After spending time customising my WordPress site, I revisited the design of my HTML static page as I wanted them to link visually and flow together. I came up with a simple entry page design that showcases a range of my work, showing a wide range of different photographic areas and techniques.
As I had the visual design to work towards, and I knew exactly how I would want my static page to look, I began trying to create it on Dreamweaver. To start with I used a basic HTML layout template that consisted of a header, a menu bar, a middle and footer section; as I did not want a menu bar on my entry page I decided to remove that section, leaving me three sections to work on. For now I left the middle section as I knew that would only be images and these would be inserted at a later stage, and so I began by entering the text I wanted for the header and footer.
For the header I wanted the same text and design as the header on my WordPress page and so I used CSS coding to change the style and appearance of the header; to make sure I was editing the right section, I gave the header ID #Header, this would mean that any CSS changes I make to the ‘header’ section of the coding, would only affect the header in my HTML. From the coding below, it shows that I selected a background colour for the header, which is the same dark grey as the one on my WordPress site, I also selected the text colour to be white like the WordPress page too. As I wanted to have a block colour banner, I had to change the height and width, meaning that there was a 80 pixel wide block of colour that filled the whole screen, similar to the one on the WordPress site.
I was pleased with these results, however I now needed to make sure the font and also the position of the text to matched the WordPress design. Changing the font was quite easy; I looked in the coding for the WordPress design to find out what font they used, I then used this font family in my own static page to give me the same text font.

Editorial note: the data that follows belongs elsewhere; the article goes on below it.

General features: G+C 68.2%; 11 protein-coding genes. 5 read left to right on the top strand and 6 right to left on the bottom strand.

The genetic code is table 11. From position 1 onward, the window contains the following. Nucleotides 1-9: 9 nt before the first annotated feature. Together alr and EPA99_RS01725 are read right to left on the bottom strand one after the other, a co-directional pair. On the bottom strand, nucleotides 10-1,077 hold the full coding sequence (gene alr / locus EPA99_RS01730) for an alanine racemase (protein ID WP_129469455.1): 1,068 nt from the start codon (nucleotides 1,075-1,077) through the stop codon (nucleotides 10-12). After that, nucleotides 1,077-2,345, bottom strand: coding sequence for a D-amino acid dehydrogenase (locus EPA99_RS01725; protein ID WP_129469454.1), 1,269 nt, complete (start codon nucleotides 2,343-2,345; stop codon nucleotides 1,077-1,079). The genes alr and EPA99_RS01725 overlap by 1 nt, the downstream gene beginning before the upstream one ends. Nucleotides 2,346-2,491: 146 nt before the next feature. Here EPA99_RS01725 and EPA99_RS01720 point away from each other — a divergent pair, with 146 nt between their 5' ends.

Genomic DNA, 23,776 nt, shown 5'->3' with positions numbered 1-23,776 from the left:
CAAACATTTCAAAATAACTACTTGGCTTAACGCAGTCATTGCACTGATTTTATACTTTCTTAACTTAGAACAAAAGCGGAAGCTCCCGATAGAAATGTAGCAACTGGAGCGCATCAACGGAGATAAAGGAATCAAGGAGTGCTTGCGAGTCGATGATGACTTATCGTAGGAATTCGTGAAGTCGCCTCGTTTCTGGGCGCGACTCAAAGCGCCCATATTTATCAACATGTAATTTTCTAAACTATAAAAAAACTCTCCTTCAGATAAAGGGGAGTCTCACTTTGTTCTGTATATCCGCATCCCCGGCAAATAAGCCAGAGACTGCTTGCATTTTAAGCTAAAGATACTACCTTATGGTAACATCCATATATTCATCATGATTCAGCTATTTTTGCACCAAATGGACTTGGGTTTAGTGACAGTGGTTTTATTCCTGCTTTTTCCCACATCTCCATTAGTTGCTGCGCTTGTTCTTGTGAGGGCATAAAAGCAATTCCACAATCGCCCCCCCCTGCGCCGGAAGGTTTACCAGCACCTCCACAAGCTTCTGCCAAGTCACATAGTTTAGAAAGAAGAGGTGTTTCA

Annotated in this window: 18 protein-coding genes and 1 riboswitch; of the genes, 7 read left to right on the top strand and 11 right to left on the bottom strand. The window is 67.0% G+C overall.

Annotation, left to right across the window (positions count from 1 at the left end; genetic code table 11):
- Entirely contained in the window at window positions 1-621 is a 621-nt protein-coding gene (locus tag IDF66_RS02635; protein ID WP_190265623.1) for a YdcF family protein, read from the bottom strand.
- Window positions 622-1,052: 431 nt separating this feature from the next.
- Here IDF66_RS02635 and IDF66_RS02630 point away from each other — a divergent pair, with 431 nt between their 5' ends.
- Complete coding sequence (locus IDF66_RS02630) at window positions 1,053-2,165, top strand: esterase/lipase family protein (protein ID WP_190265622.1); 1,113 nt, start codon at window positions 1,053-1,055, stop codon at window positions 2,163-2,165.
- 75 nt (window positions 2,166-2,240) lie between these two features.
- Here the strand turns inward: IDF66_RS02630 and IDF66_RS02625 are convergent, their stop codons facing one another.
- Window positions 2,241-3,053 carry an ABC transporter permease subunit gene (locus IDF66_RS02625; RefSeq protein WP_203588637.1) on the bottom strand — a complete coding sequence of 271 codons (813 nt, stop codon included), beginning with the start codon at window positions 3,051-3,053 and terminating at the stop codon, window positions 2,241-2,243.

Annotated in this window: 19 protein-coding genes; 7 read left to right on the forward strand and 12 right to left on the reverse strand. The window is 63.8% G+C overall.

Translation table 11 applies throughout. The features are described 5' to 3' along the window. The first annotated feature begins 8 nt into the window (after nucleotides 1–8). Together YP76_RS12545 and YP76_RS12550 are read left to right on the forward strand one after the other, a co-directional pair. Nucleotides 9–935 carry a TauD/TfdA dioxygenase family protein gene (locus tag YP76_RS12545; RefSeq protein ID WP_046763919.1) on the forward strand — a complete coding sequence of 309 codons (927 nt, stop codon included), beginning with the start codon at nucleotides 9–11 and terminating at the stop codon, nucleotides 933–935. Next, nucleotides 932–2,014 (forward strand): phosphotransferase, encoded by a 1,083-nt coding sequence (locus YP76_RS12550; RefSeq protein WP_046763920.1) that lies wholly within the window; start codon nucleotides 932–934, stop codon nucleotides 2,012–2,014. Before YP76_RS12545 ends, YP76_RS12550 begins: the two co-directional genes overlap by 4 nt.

As I was only editing the text in the header, initially I had a problem doing this as if I edited the ‘header’ CSS, the whole header changed; this was an issue when it came to positioning the text, and so I decided to make a new CSS tag for the text, calling it h1, this meant that any style editing would only affect the text part of the header rather than the whole thing. In this section of the CSS, I selected the font family; I also wanted to move the text to the centre vertically of the header, as well as indenting the title slightly. I made these changes using padding, as this allowed me to move the text as much as I wanted to a small degree using pixels. This gave a much better appearance to the header, that echoed the one on my WordPress site.
Similar to the header, I wanted a dark grey block footer with a link to enter my main WordPress site. To do this I started by once again giving the footer the ID of ‘Footer’, so when editing my CSS I knew exactly where I wanted to edit. It echoes the header dimensions and colour, however I decided to not have the footer as thick as the header and so reduced the pixels for the height. I also added padding at the top to move the text down so that it is centred vertically again; to invert the text slightly, as it was not as much as the header, I used the space bar to move it easily and exactly. I decided to have my text as ‘Enter Website’ as this was to the point and clear; for the text I needed to add a hyperlink that linked to my WordPress site, I did this on the HTML section of my coding. However when the link was inserted the text colour was not appropriate and so I used CSS to change the link colour to white. I also wanted it continually white, even once it had been selected; to do this I selected the hyperlink class as ‘general’ allowing me in CSS to change the colours. Overall I am pleased with the appearance of the footer and the header, I now needed to spend time adding my images to the ‘middle’ section.